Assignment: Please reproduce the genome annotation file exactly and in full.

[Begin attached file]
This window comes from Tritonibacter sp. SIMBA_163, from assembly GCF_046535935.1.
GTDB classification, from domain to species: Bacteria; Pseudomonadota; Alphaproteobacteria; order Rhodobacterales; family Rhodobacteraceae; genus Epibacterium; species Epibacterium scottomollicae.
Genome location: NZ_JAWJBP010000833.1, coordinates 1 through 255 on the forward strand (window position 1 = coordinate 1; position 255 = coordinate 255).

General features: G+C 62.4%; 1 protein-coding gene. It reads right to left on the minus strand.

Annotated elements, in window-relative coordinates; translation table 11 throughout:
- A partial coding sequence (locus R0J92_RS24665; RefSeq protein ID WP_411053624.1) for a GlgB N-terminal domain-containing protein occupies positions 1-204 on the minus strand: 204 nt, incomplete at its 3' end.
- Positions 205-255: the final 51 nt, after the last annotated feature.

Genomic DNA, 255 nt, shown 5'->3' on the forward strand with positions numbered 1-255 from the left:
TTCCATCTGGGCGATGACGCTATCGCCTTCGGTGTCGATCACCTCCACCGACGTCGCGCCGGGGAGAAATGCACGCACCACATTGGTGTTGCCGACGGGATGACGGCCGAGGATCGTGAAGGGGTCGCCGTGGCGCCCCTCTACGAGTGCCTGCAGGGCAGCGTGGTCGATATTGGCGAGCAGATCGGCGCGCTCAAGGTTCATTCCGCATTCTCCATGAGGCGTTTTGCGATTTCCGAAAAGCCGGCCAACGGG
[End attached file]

This window comes from Tritonibacter sp. SIMBA_163, from assembly GCF_046535935.1.
GTDB classification, from domain to species: Bacteria; Pseudomonadota; Alphaproteobacteria; order Rhodobacterales; family Rhodobacteraceae; genus Epibacterium; species Epibacterium scottomollicae.
Genome location: NZ_JAWJBP010000833.1, coordinates 1 through 255 on the forward strand (window position 1 = coordinate 1; position 255 = coordinate 255).

General features: G+C 62.4%; 1 protein-coding gene. It reads right to left on the minus strand.

Annotated elements, in window-relative coordinates; translation table 11 throughout:
- A partial coding sequence (locus R0J92_RS24665; RefSeq protein ID WP_411053624.1) for a GlgB N-terminal domain-containing protein occupies positions 1-204 on the minus strand: 204 nt, incomplete at its 3' end.
- Positions 205-255: the final 51 nt, after the last annotated feature.

Genomic DNA, 255 nt, shown 5'->3' on the forward strand with positions numbered 1-255 from the left:
TTCCATCTGGGCGATGACGCTATCGCCTTCGGTGTCGATCACCTCCACCGACGTCGCGCCGGGGAGAAATGCACGCACCACATTGGTGTTGCCGACGGGATGACGGCCGAGGATCGTGAAGGGGTCGCCGTGGCGCCCCTCTACGAGTGCCTGCAGGGCAGCGTGGTCGATATTGGCGAGCAGATCGGCGCGCTCAAGGTTCATTCCGCATTCTCCATGAGGCGTTTTGCGATTTCCGAAAAGCCGGCCAACGGG